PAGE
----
How to Hire a Mobile App Designer

So you have an idea for that great, new mobile app. Now you need to hire someone to build it for you. Just find someone who knows how to develop apps, right?

Well, you actually have to find two different people (unless it’s a company that has both) to build the app – one to design it, and one to develop it. Usually, it’s not the same person who does both. The designer only does design, while the programmer only does the coding. So how do you manage this process?

I would recommend hiring the designer first. They will then help you mockup the design of the app. Once you are happy with the look and feel of the design, you can then hire a developer to implement this design into an actual, functioning app.

So how do you hire a designer?

If you’re looking to outsource this process, then the easiest way is to search for a designer that specializes (or has experience) in mobile apps. Take a look at their portfolio to find designs that you like and that you think could work well with your app.

If you’re still not sure if you have the right person, then pay for a few general mockups first – give them a description of what you would like one of the screens in your app to look like, and then get them to do a mockup for you. To make it easier for them, draw your design on a piece of paper and take a picture of it for them. Or you can use a more professional mockup program. If you like what you see, then continue with other screens.

One of the main reasons for going through this process, before you begin actual development of your app, is that it will help you think through each screen, where each element should be, and if the overall design and usability of your app makes sense. Chances are that you will need to make a few changes at this stage. If so, it’s a lot easier (and cheaper) to make such changes in this early stage, before you begin the development process.

Here are a couple of tips for you to consider:

  1. If you don’t see anything in your designer’s portfolio that you can reference, then try to find examples of other apps or designs on the market that you like. This will give the designer and example of the look and feel you’re looking for.
  2. Keep in mind that the designer probably knows more about design principles than you do. So when you have to make choice decisions, ask the designer for input, since their decision may be a better one than your own.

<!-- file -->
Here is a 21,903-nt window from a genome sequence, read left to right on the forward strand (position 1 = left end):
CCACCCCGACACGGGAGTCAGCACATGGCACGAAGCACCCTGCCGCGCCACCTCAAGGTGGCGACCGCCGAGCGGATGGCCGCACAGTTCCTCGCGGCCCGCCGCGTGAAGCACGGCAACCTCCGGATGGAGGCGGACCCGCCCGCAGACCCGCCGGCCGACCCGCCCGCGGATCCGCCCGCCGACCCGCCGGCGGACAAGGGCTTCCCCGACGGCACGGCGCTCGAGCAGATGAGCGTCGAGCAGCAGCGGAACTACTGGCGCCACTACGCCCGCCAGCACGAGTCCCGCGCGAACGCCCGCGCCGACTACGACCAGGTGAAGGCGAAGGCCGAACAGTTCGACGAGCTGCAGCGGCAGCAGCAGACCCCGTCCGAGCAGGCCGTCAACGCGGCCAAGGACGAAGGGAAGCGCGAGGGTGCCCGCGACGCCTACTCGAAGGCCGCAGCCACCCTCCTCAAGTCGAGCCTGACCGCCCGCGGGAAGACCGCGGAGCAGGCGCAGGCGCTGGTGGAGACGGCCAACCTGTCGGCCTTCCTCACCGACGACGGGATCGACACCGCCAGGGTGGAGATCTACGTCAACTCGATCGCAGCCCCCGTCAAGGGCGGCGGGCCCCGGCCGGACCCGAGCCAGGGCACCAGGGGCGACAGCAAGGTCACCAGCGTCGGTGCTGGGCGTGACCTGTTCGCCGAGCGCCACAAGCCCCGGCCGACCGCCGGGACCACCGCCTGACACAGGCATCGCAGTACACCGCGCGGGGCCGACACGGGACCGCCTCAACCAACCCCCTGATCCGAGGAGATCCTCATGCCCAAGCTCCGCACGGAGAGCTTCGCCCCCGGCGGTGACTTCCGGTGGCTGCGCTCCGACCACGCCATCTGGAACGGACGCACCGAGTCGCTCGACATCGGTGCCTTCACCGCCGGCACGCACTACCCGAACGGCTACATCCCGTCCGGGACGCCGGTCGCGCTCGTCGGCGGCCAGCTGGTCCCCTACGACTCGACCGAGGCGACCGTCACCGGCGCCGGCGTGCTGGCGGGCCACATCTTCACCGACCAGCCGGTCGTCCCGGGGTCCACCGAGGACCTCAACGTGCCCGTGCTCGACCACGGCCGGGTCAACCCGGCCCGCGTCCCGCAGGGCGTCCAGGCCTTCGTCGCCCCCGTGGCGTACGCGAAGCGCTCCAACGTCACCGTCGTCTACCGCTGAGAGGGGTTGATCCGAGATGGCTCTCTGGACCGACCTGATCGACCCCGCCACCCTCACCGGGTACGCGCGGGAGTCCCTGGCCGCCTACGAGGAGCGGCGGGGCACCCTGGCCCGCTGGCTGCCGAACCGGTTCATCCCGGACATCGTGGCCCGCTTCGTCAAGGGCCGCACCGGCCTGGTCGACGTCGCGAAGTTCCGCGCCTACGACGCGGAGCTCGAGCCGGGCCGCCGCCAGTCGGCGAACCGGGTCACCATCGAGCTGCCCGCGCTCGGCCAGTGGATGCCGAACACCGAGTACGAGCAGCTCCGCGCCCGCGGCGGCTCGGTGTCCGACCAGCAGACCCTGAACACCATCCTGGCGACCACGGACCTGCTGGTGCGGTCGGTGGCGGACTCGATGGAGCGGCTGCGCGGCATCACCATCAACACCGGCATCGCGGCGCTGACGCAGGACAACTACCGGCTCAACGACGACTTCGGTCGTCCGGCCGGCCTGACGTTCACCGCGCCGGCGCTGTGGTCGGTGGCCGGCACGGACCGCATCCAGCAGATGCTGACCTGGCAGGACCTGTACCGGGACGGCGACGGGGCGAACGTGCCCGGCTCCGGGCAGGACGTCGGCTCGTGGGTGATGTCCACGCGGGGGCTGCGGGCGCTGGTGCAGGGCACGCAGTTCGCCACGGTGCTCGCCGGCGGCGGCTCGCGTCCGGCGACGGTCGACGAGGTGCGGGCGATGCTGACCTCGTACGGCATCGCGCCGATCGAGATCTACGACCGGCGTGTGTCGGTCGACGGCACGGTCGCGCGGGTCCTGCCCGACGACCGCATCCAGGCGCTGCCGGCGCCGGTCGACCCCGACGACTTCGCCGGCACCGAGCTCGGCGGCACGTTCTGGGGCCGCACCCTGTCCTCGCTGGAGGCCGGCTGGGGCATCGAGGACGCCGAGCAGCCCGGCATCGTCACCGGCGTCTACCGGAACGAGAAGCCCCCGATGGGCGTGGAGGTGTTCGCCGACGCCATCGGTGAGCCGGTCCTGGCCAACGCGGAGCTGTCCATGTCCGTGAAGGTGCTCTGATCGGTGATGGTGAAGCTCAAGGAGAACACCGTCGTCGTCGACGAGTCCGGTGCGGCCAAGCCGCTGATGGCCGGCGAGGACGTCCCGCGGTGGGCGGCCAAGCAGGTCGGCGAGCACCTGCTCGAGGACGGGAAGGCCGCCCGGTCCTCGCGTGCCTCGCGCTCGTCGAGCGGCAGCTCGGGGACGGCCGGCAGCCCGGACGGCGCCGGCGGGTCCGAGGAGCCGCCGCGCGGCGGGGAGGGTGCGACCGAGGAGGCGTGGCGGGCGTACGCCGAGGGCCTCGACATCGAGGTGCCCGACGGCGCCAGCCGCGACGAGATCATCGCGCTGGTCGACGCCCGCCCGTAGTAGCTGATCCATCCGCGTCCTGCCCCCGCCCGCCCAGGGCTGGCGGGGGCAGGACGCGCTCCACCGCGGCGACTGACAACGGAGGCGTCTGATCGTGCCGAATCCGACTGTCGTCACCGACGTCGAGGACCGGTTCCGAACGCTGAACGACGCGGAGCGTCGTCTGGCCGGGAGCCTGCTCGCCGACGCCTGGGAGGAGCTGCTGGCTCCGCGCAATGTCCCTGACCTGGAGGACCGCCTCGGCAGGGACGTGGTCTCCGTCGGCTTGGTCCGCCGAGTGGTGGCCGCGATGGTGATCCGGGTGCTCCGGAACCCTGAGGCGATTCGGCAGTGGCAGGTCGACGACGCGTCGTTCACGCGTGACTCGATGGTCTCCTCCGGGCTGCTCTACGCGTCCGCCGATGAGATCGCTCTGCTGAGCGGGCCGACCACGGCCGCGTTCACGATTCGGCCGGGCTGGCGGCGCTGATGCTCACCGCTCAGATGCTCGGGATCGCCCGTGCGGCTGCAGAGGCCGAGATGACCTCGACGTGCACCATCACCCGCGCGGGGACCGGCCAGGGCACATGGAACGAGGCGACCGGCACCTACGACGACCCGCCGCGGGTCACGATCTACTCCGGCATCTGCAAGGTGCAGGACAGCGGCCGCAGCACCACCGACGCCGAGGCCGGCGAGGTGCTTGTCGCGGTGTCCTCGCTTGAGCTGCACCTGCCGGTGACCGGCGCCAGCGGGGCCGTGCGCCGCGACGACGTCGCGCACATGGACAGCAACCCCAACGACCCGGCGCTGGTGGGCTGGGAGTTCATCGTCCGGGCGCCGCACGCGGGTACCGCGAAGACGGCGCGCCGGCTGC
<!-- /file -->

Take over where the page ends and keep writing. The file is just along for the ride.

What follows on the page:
Mobile App Pricing and Revenue Models

We’ve all heard stories of developers making millions of dollars from apps. However not all apps make money in the same way. And in fact, there are several very popular apps out there, that don’t make any money at all. How does it all work? How much should you charge for your app?

Pay to Download: This is how most people expect app developers to make money. You create an app, set a price and then people pay that price to download the app. So how much should you charge for your app?

  1. Race to the bottom. Obviously the lower the price of your app is, the more units you will sell. The more units you sell, the more likely it is that your app can rank in the charts. The higher your app ranks in the charts, the more units it can sell. The more units it sells, the more money you make. See how that works? As a result, the price that most people charge for their apps is $0.99. $0.99 is also a price that results in a lot of impulse buys – it’s only $0.99 so people are willing to try out your app, since even if they don’t like it, they are only out $0.99.
  2. Niche Markets: There are exceptions however. If your app is in a niche market that doesn’t have many competitors, then you may find that you get the same number of downloads, whether you price it at $0.99 or $4.99 – so you may want to experiment with pricing to see which price makes you the most money.

As an example, here is a snapshot of the top selling apps (unit sales) in the US on Apple’s app store.

Top Paid Apps

If you look at the pricing, you’ll notice that 16 of the top 20 best selling apps (80%) were priced at $0.99.

Free app: There are 4 ways to make money from free apps:

  1. Make your app free, and run ads on the bottom. Unfortunately though, unless your app has broad appeal and is used by hundreds of thousands of users, then it is hard to make significant money from this model, using traditional markets. If your app is targeted at a niche market however, you may be able to manually charge for ads.
  2. Create a lite version of your app that lets users try out your key features. If it’s a game for example, the free version could let you try out the first level or two. If they like your app, then you hope that they pay full price to upgrade to the paid version. This is also knows as the freemium model. You may even find that you can get away with charging a higher price for the paid version since the user is now sold on your app.
  3. Many apps are given away for free, in order to promote a brand, website or other product. A finance website might create a financial calculator app that is free, but that promotes their website brand. Or a car company might create a driving simulator app that is free, but that promotes theirs cars.
  4. In the last few years, in-app purchases have been extremely popular. They allow developers to charge users to unlock specific features and add-ons from within the app. So now an app can be free, or for a lower price, and users only have to pay for features they will use. How popular are in-app purchases? Take a look at the picture below: